Social media is currently exploding from the Presidential Election of 2016 with Donald Trump vs Hilary Clinton. In particular, with survivors of sexual abuse. Most people are aware that Trump has a history of being sexually inappropriate and disrespectful with women. But with the recent release of a recorded conversation from 2005, these allegations are more concrete and hold more value. During this recording Trump spoke openly about groping and pushing unwanted sexual acts upon various women. In the recording, he seemed to find it comical and sexually exciting. When confronted on his inappropriate behaviors and comments, Trump called this “locker room talk.” He also attempted to normalize this, alluding that all men speak and behave in this manner. Since it’s release, many women are coming forward reporting that Trump sexually abused them.
Many survivors of sexual abuse, have taken to social media. Especially as listening to that recording and the minimizing of others, can be a significant trigger. There have been arguments on almost every social media source during which survivors are continuously being blamed, called liars, and are ultimately revictimized. It appeared that survivors were at a serious disadvantage and would be silenced once again. But in came, a world recognized celebrity advocating for survivors to speak up.
Lady Gaga or Joanne, has openly spoken and written a song about being sexually abused. On 10/16/16, Joanne wrote the above message on Twitter with the hash tag #ImASurvivor. She also encouraged other survivors to speak up on social media using this. The results have been a courageous outpouring of sexual abuse survivors from all cultures, genders, races, sexual orientations, socio-economic statuses, and ages. The silence has been broken. People are reporting being a sexual abuse survivor for the first time in their lives. Admitting to traumatic events that they have endured at the hands of another. And also discussing the consequences of those traumatic events, which are life altering.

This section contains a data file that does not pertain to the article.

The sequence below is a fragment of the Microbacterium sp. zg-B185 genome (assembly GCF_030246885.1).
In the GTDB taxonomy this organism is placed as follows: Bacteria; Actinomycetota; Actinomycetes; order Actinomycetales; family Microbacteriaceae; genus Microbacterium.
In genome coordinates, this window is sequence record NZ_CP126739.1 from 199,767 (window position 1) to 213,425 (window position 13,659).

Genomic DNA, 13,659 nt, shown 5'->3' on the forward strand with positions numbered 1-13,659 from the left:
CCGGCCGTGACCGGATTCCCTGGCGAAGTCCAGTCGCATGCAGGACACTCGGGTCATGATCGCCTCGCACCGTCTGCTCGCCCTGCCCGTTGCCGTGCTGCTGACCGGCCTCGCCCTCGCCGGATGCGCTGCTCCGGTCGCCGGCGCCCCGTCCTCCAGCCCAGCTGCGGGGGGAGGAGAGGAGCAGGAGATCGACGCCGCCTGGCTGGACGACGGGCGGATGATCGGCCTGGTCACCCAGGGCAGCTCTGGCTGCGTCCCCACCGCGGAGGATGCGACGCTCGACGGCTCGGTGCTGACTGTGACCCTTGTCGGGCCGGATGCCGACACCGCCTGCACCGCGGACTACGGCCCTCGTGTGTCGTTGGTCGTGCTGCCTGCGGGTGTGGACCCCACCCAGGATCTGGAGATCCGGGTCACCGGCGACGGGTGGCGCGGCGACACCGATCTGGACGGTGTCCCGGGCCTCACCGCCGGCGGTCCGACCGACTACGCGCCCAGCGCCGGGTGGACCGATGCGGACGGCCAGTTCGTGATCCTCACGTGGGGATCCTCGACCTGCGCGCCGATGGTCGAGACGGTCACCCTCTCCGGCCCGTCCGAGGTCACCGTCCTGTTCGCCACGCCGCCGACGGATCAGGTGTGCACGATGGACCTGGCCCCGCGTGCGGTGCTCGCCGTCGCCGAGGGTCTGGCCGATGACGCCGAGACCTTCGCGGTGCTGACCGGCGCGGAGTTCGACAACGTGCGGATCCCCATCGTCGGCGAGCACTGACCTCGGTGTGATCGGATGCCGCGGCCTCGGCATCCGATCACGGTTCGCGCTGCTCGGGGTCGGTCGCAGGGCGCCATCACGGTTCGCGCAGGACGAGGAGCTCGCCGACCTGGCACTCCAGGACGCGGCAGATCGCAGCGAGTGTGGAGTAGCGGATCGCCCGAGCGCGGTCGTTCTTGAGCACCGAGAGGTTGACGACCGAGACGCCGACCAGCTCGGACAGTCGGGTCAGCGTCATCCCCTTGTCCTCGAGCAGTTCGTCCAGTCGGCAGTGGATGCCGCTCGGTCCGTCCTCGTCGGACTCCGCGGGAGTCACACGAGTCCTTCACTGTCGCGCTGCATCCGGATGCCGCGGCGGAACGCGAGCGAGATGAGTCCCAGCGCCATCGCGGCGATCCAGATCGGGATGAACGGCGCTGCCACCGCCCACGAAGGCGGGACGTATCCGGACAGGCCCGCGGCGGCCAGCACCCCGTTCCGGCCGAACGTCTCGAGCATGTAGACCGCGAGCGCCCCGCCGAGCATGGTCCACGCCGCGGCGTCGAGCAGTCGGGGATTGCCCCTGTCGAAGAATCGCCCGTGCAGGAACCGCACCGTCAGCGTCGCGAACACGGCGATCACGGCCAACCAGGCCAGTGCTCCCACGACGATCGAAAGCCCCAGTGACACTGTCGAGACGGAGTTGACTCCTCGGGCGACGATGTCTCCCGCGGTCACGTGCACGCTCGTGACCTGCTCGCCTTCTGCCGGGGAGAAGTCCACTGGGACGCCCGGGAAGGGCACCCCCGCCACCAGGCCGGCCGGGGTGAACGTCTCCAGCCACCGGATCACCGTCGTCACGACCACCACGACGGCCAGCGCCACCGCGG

I am so proud of every survivor. Whether you have spoken or not. I want you to know that you are not alone. That it was not your fault. That there is hope. That your life does not have to be defined by what happened to you. That its normal to experience symptoms of anger, frustration, irritability, mood swings, anxiety, panic attacks, depression, flashbacks, insomnia, forgetfulness, or nightmares. That you are not crazy (I despise that word). That healing is possible. It’s very possible. And that help is available if you are ready to talk about it. Whenever you are ready, we are here.
Angie Simonton, LCSW